Marginalia/Master craft teaching/Text decoder


Recomendo: issue no. 274

Find what you didn’t know you were looking for
I love the serendipitous search results I get when using Marginalia. It is not equipped to answer questions and suggests that you “instead try to imagine some text that might appear in the website you are looking for, and search for that.” SEO-optimized sites are down-ranked and text-heavy sites are favored. If there is a concept or subject I am curious about this search engine will redirect me to blog posts and old personal websites — all of which are never disappointing and always interesting. It’s given me such a larger window to the internet and I hope it never goes away. — CD

Master craft teaching
Adam Savage, of Mythbuster fame, is the consummate maker. I carefully follow his youtube channel, Adam Savage’s Tested, as he and his team make complicated props and unexpected odd projects. Every couple of days he will post a maker video of some sort. Adam is extraordinary in his world-class, wide-ranging craftsmanship (sewing, welding, painting, machining, woodwork, etc.) and his enthusiasm and ability to teach is stellar. I always learn something. It’s the first thing I watch at the end of the day. — KK

Text decoder
Here is one way I used to analyze my own writing that is fun, somewhat useful, and very pretty. It’s a web tool that removes all the letters of your text and leaves only the punctuation. You get a skeleton pattern of your hints and nudges in a block of symbols. Devised by Wired writer Clive Thompson, this small tool is best used after reading Thompson’s short explanation, What I Learned About My Writing By Seeing Only The Punctuation. (A link to the tool is within. Of course it can be used to analyze any other piece of text written by anyone.) I learned the most by comparing many of my different posts and pieces to see what varied. — KK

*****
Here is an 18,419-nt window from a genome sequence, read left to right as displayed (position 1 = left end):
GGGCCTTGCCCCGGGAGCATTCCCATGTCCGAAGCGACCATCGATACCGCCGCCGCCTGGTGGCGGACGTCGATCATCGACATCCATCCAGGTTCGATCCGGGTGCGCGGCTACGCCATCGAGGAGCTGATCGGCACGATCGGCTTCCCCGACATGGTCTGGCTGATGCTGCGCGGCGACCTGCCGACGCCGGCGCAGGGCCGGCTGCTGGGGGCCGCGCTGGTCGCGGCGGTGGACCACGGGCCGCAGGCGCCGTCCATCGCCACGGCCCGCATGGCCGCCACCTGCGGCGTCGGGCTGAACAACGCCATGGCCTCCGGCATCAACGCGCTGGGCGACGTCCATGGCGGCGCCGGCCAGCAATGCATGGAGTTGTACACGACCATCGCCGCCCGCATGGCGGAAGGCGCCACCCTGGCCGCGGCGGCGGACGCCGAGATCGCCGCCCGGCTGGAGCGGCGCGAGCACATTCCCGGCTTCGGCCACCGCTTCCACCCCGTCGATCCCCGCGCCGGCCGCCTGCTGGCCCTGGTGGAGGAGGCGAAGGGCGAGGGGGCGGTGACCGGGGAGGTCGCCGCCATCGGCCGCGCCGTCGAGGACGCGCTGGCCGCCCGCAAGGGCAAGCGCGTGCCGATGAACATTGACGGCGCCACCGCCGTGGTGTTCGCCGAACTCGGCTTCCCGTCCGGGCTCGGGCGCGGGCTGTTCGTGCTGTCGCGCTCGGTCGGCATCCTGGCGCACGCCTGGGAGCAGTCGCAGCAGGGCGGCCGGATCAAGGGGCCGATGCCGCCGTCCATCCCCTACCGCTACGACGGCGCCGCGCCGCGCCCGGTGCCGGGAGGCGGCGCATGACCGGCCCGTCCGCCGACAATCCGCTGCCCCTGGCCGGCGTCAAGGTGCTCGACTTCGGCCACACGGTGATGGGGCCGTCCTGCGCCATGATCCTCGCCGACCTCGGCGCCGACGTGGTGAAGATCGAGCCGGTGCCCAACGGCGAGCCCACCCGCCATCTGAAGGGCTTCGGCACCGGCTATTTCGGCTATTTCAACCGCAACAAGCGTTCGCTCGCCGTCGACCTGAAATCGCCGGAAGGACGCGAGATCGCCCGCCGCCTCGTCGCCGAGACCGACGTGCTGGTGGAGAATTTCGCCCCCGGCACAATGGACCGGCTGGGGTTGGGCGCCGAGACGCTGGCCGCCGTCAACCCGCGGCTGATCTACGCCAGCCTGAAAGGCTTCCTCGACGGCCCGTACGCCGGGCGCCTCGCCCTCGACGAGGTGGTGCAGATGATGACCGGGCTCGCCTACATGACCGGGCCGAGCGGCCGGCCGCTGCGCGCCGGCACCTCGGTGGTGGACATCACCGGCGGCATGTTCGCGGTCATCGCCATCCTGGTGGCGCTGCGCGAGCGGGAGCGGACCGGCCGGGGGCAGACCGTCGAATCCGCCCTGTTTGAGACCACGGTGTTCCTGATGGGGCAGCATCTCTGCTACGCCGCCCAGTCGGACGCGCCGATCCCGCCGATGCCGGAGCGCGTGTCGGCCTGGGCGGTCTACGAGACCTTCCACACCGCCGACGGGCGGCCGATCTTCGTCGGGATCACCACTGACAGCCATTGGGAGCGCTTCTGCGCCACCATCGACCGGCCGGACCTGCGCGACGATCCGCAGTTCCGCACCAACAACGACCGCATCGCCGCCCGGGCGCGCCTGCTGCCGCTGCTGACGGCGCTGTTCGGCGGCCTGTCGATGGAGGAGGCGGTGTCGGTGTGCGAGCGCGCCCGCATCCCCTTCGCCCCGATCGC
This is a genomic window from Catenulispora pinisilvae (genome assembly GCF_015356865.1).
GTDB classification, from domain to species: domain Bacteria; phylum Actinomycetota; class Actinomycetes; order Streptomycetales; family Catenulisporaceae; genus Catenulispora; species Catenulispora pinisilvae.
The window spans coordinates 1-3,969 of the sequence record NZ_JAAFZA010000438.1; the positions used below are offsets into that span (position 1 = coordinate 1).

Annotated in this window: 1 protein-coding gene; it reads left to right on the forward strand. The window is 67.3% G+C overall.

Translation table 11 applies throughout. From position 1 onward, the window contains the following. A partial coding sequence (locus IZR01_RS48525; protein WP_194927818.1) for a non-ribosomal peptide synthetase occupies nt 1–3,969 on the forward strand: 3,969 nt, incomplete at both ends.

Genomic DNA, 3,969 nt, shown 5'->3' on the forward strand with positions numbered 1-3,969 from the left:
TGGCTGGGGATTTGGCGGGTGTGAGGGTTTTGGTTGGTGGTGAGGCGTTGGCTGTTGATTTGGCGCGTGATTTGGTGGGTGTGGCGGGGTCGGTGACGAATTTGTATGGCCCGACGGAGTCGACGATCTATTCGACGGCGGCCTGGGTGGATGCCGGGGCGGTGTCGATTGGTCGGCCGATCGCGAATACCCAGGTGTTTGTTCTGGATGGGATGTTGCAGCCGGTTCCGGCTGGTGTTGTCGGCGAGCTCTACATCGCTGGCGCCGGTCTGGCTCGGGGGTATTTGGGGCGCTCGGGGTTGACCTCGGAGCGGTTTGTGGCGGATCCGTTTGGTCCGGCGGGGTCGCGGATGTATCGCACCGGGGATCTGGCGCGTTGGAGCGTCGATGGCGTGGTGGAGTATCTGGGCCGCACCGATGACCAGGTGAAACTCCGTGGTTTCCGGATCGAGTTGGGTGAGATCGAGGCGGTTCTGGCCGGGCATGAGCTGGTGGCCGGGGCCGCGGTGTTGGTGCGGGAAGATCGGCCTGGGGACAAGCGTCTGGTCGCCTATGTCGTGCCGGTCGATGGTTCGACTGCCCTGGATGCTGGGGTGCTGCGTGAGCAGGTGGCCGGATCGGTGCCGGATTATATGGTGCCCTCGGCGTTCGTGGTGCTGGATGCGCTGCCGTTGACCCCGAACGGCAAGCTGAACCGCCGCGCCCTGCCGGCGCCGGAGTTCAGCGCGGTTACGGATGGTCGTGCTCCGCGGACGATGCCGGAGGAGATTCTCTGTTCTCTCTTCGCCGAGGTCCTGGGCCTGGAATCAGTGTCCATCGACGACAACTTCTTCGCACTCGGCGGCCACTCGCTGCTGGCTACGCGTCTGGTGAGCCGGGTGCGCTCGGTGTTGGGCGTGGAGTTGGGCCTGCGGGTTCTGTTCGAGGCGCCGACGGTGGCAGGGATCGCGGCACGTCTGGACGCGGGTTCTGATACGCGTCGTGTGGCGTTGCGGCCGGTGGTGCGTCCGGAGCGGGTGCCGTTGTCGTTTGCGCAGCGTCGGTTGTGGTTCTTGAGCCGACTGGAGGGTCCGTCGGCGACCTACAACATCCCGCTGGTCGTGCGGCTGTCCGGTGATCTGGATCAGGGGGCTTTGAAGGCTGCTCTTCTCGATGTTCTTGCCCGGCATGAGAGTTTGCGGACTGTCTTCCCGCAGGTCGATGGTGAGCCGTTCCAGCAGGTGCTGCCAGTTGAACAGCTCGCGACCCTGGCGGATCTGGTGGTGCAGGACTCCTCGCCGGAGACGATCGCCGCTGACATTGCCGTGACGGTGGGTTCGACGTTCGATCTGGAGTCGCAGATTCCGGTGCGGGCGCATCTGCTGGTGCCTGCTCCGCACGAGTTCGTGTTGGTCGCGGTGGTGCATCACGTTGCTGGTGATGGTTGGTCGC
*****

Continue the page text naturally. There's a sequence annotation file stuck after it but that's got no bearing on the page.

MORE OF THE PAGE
Better than an apron
The reason I dislike aprons is that they don’t cover the whole of my shirt, so grease droplets are likely to stain my sleeves and collar. I bought this short sleeve chef’s coat that buttons up to my neck. Whenever I am cooking or eating, I wear it. The idea of wearing it to restaurants is appealing to me, but my wife is not a fan of the idea. — MF

How to choose the right wall anchor
When hanging a picture, what is the best wall anchor to use? A cabinet? A shelf? It depends on several factors, including the weight of the item you are installing and the type of wall you have. Fine Woodworking’s article on choosing the right wall anchors is about as fascinating as an article about wall anchors can be. It’s worth bookmarking for future reference. — MF

Productive hacks visual
I will never hesitate to click on an article about productivity, because I always hope to discover at least one new way of looking at things. Here is an infographic titled How to Be Productive. In this case, it was “Assume you are right, when in doubt. Decisive is productive.” That makes sense to me. — CD

-- Kevin Kelly, Mark Frauenfelder, Claudia Dawson 10/17/21

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